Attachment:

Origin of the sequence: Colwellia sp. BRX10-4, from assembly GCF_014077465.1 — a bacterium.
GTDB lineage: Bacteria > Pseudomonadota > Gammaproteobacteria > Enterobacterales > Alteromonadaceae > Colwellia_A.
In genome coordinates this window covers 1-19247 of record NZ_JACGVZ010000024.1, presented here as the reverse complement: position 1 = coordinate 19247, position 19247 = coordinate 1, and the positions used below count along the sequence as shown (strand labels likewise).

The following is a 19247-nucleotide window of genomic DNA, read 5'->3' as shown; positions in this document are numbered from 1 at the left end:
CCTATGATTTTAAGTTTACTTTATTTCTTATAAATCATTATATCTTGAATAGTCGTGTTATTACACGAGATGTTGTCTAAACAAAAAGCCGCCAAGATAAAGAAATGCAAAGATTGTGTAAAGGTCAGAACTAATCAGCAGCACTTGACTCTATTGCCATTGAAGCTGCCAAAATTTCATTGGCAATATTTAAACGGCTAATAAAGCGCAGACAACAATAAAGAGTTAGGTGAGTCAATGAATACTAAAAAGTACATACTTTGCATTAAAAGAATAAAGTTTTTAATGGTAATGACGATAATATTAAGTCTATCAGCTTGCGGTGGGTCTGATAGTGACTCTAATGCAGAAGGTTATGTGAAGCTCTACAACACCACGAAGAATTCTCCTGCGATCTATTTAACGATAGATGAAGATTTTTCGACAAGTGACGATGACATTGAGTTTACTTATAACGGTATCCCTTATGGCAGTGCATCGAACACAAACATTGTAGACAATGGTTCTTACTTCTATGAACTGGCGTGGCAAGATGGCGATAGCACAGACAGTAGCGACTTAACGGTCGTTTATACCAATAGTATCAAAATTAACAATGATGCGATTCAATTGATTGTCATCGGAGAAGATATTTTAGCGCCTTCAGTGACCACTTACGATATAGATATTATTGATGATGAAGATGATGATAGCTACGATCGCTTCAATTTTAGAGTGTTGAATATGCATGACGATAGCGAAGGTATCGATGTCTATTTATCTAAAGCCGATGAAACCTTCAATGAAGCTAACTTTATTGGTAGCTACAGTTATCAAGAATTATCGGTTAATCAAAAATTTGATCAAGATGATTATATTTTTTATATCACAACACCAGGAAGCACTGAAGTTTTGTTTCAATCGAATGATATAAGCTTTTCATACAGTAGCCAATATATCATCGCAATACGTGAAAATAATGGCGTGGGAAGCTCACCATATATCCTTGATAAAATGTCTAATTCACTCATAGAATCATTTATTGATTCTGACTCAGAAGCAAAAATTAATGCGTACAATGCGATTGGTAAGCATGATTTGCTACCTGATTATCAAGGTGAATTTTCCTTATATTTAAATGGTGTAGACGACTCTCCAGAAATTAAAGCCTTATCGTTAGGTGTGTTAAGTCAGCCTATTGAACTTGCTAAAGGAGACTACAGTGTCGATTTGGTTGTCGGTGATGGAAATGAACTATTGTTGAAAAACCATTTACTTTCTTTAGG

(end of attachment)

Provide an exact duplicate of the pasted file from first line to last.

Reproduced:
Origin of the sequence: Colwellia sp. BRX10-4, from assembly GCF_014077465.1 — a bacterium.
GTDB lineage: Bacteria > Pseudomonadota > Gammaproteobacteria > Enterobacterales > Alteromonadaceae > Colwellia_A.
In genome coordinates this window covers 1-19247 of record NZ_JACGVZ010000024.1, presented here as the reverse complement: position 1 = coordinate 19247, position 19247 = coordinate 1, and the positions used below count along the sequence as shown (strand labels likewise).

The following is a 19247-nucleotide window of genomic DNA, read 5'->3' as shown; positions in this document are numbered from 1 at the left end:
CCTATGATTTTAAGTTTACTTTATTTCTTATAAATCATTATATCTTGAATAGTCGTGTTATTACACGAGATGTTGTCTAAACAAAAAGCCGCCAAGATAAAGAAATGCAAAGATTGTGTAAAGGTCAGAACTAATCAGCAGCACTTGACTCTATTGCCATTGAAGCTGCCAAAATTTCATTGGCAATATTTAAACGGCTAATAAAGCGCAGACAACAATAAAGAGTTAGGTGAGTCAATGAATACTAAAAAGTACATACTTTGCATTAAAAGAATAAAGTTTTTAATGGTAATGACGATAATATTAAGTCTATCAGCTTGCGGTGGGTCTGATAGTGACTCTAATGCAGAAGGTTATGTGAAGCTCTACAACACCACGAAGAATTCTCCTGCGATCTATTTAACGATAGATGAAGATTTTTCGACAAGTGACGATGACATTGAGTTTACTTATAACGGTATCCCTTATGGCAGTGCATCGAACACAAACATTGTAGACAATGGTTCTTACTTCTATGAACTGGCGTGGCAAGATGGCGATAGCACAGACAGTAGCGACTTAACGGTCGTTTATACCAATAGTATCAAAATTAACAATGATGCGATTCAATTGATTGTCATCGGAGAAGATATTTTAGCGCCTTCAGTGACCACTTACGATATAGATATTATTGATGATGAAGATGATGATAGCTACGATCGCTTCAATTTTAGAGTGTTGAATATGCATGACGATAGCGAAGGTATCGATGTCTATTTATCTAAAGCCGATGAAACCTTCAATGAAGCTAACTTTATTGGTAGCTACAGTTATCAAGAATTATCGGTTAATCAAAAATTTGATCAAGATGATTATATTTTTTATATCACAACACCAGGAAGCACTGAAGTTTTGTTTCAATCGAATGATATAAGCTTTTCATACAGTAGCCAATATATCATCGCAATACGTGAAAATAATGGCGTGGGAAGCTCACCATATATCCTTGATAAAATGTCTAATTCACTCATAGAATCATTTATTGATTCTGACTCAGAAGCAAAAATTAATGCGTACAATGCGATTGGTAAGCATGATTTGCTACCTGATTATCAAGGTGAATTTTCCTTATATTTAAATGGTGTAGACGACTCTCCAGAAATTAAAGCCTTATCGTTAGGTGTGTTAAGTCAGCCTATTGAACTTGCTAAAGGAGACTACAGTGTCGATTTGGTTGTCGGTGATGGAAATGAACTATTGTTGAAAAACCATTTACTTTCTTTAGG